How Do Vaccines Work?
The ability to protect us from disease is the greatest medical innovation ever. The ability to vaccinate has prevented 300 million illness, more than 20 million hospitalizations and 1 million deaths (approximate numbers). These statistics are CDC provided and are provided prior to the pandemic. Leading up to a discussion of the COVID-19 vaccine and the innovation behind it, is history and the different type of vaccinations already existing and already at work in our bodies protecting us and those in our lives. In order to understand how COVID-19 vaccines work it is important to know how different vaccines provide the body protection against diseases.
Live, Attenuated Virus
These viruses are weakened, non-replicative strains. They are not expected to cause the disease but act to train the immune system. Because they are weaker species and not replicating themselves, our immune system controls their expression. However, because they are still alive, we recommend a period of one month of preventing conception after vaccination.
- Examples are: Measles, Mumps and Rubella (MMR); Varicella-Zoster (Chickenpox); and Smallpox (eradicated!)
Inactivated Virus / Killed Virus
These are virus particles that have been grown in a lab and then lose the ability to produce disease. The pathogens can be disrupted by chemicals, heat or radiation. Regardless of the means of inactivation, they cannot produce the disease.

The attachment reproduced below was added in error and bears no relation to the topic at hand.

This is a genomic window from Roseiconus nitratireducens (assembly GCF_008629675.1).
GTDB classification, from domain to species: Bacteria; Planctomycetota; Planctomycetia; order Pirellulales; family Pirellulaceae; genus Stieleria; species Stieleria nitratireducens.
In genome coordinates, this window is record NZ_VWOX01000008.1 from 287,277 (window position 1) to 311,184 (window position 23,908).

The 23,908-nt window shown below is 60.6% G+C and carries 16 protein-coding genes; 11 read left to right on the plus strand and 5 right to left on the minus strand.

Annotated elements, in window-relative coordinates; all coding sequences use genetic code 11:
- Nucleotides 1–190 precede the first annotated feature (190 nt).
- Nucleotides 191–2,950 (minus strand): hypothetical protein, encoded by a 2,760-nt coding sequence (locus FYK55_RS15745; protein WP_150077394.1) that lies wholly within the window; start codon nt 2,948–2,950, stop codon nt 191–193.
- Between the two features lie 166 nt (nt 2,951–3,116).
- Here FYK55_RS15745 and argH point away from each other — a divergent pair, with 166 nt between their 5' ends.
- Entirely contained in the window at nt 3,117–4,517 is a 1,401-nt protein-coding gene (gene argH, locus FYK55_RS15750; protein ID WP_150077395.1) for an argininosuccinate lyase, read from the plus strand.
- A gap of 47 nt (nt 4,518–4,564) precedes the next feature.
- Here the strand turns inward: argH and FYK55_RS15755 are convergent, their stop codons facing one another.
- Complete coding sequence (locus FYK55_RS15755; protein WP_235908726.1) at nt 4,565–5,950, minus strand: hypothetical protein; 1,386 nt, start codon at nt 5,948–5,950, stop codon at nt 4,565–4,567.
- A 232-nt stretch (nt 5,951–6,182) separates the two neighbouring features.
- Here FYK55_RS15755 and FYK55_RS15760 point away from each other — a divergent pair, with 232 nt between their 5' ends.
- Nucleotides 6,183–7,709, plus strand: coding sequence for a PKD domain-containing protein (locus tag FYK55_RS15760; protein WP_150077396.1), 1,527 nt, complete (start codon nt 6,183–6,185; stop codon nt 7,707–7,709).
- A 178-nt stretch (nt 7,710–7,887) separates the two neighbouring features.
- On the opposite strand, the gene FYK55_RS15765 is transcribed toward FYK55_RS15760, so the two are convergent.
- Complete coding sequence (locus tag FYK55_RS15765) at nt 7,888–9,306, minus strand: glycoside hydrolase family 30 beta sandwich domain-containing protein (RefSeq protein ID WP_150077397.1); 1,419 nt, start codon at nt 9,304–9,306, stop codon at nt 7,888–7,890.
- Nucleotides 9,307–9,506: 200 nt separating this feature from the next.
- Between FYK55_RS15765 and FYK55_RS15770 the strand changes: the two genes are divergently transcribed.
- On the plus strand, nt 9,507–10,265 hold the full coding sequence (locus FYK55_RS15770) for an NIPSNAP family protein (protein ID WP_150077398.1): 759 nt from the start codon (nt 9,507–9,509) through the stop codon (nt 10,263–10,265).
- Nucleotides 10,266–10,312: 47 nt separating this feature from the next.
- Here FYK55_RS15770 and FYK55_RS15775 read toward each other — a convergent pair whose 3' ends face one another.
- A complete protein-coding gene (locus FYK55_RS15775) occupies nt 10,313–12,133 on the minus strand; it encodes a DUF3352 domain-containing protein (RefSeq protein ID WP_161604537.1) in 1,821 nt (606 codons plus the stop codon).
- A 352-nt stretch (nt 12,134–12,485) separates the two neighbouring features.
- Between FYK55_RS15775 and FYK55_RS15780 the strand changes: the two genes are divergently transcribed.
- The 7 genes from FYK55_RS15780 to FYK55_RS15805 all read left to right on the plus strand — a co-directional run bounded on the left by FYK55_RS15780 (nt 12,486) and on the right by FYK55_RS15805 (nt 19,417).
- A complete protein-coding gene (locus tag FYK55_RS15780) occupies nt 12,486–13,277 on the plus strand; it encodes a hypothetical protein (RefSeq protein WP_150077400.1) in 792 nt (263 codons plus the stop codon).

- Examples are: Hepatitis A, Rabies, Polio (the shot), Influenza
Conjugated / Subunits
Take the virus that causes disease, culture, then break it open. What remains is an open-bag of proteins, sugars and fats. The goo can be purified to collect only the markers that make the virus enter the cells (antigens). These antigens, called subunits can then be used for immunization and introduced alone or with a carrier molecule (conjugated). Because there is not a whole virus vaccine (and just a small part), it causes less side-effects.
- Examples are: Hepatitis B, Pneumococcus and Human Papilloma Virus (HPV)
These are the byproducts that the virus commanders the cell to make. The difference here is that the pathogen (virus or bacteria) makes a harmful substance toxic to our cells. The vaccine is made not to combat the pathogen making the toxin but the toxin itself.
- Examples are: Diphtheria and Tetanus
Recombinant Vector Vaccines
These vaccines are the most novel and bear the greatest potential for effective and responsive vaccination to emerging pathogens. These vaccines use nucleic acid (DNA and RNA) to code for the pathogens that are used to cause. The vaccine mimics natural infection and elicits an immune response without causing disease and hopefully preventing its spread.
- Examples DNA virus used or in clinical development: (Hepatitis C, Zika and Ebola)
- Examples of RNA virus: Rabies (2013) and of course, SARS-COV-2 (COVID-19)